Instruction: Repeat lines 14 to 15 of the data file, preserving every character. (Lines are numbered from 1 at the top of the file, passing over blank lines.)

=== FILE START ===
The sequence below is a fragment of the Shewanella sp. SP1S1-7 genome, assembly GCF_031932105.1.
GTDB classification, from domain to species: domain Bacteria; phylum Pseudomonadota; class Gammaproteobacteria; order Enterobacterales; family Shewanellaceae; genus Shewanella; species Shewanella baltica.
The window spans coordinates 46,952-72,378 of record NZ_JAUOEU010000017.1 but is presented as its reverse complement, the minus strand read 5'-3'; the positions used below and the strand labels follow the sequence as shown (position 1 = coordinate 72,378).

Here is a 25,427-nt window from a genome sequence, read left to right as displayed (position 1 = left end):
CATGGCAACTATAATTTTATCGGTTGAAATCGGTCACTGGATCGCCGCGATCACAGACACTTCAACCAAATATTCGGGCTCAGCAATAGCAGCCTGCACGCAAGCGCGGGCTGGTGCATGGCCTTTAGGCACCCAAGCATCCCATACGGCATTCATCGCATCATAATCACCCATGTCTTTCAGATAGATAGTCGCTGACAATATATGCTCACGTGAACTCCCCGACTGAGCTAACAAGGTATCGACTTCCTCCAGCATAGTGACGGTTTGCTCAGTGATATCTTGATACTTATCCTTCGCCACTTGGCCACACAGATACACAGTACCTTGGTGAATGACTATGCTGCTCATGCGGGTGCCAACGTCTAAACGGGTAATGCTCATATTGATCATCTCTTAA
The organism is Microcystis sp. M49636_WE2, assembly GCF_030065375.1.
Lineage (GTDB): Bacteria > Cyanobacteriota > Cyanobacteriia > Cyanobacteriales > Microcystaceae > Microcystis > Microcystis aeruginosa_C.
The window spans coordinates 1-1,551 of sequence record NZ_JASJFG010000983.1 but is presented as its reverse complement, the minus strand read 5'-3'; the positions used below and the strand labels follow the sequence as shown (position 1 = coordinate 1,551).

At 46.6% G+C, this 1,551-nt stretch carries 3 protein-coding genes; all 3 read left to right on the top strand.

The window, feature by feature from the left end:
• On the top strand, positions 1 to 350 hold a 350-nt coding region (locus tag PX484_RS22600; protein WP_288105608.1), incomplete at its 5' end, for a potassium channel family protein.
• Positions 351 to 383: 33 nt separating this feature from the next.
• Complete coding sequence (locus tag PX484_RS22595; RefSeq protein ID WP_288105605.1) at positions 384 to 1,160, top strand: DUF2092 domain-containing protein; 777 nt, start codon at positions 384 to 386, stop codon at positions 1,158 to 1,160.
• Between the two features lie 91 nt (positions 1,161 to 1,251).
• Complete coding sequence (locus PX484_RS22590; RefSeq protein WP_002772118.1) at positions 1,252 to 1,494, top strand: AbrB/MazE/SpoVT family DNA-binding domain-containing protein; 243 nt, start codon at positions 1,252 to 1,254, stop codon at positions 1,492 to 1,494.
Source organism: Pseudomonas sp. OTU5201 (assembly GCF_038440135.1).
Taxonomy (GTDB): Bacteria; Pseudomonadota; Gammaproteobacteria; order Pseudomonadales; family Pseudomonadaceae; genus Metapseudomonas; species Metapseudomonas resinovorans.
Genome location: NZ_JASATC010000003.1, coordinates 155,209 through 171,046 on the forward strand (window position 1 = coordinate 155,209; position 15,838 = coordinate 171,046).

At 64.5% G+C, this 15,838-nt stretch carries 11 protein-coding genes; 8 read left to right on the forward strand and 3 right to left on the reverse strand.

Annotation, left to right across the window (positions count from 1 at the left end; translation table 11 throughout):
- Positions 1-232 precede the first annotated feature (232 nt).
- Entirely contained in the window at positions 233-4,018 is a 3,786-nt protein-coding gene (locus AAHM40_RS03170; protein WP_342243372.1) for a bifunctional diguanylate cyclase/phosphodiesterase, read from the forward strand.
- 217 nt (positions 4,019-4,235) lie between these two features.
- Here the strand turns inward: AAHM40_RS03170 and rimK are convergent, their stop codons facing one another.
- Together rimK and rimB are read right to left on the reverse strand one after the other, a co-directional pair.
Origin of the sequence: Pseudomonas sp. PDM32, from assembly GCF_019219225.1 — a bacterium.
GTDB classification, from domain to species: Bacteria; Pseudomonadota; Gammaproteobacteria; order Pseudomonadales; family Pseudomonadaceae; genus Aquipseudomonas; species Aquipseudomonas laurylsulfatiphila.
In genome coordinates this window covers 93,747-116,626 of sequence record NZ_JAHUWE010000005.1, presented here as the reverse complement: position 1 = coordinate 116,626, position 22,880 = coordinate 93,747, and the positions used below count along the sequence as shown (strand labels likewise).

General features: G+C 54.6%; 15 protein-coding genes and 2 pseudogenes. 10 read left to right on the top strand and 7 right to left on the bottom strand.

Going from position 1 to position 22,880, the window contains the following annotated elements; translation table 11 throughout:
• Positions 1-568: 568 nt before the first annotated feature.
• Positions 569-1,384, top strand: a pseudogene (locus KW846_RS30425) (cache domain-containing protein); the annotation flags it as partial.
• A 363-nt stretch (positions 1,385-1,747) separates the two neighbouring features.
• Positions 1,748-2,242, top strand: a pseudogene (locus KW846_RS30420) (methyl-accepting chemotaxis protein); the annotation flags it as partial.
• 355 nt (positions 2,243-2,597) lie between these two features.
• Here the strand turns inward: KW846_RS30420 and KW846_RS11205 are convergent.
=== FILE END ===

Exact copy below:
• Between the two features lie 91 nt (positions 1,161 to 1,251).
• Complete coding sequence (locus PX484_RS22590; RefSeq protein WP_002772118.1) at positions 1,252 to 1,494, top strand: AbrB/MazE/SpoVT family DNA-binding domain-containing protein; 243 nt, start codon at positions 1,252 to 1,254, stop codon at positions 1,492 to 1,494.